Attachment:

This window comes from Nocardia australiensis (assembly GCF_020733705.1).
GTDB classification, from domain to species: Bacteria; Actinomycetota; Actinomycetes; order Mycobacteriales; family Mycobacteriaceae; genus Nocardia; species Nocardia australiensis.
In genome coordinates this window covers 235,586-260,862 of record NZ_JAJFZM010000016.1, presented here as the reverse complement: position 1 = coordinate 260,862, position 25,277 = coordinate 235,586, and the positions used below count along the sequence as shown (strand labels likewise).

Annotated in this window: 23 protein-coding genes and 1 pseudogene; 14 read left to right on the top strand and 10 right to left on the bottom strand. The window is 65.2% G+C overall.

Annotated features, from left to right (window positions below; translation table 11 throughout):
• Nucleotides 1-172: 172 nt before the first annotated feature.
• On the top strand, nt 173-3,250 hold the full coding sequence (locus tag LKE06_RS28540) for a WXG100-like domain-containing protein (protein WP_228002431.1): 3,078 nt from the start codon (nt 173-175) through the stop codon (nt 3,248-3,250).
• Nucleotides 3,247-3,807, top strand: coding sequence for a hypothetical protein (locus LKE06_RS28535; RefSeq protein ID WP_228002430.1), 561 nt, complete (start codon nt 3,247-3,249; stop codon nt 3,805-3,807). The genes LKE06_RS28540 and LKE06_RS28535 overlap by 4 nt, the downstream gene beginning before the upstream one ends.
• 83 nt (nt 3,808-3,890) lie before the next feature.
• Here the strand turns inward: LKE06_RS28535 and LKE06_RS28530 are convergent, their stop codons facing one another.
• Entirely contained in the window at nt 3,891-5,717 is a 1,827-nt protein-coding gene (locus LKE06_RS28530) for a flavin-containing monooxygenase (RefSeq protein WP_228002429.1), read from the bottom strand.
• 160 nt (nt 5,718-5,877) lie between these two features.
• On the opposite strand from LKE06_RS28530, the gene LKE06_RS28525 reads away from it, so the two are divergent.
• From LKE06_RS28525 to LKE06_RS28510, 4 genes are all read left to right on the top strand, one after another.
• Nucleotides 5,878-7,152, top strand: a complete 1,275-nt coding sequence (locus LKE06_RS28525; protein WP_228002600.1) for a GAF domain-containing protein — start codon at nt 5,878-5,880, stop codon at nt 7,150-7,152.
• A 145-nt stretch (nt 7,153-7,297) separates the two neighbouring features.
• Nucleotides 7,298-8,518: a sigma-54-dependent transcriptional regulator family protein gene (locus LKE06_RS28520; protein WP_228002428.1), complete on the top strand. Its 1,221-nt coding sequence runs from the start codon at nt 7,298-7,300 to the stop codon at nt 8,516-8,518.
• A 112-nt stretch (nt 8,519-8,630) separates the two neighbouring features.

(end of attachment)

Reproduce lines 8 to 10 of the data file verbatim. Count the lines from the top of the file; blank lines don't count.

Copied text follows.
• Nucleotides 3,247-3,807, top strand: coding sequence for a hypothetical protein (locus LKE06_RS28535; RefSeq protein ID WP_228002430.1), 561 nt, complete (start codon nt 3,247-3,249; stop codon nt 3,805-3,807). The genes LKE06_RS28540 and LKE06_RS28535 overlap by 4 nt, the downstream gene beginning before the upstream one ends.
• 83 nt (nt 3,808-3,890) lie before the next feature.
• Here the strand turns inward: LKE06_RS28535 and LKE06_RS28530 are convergent, their stop codons facing one another.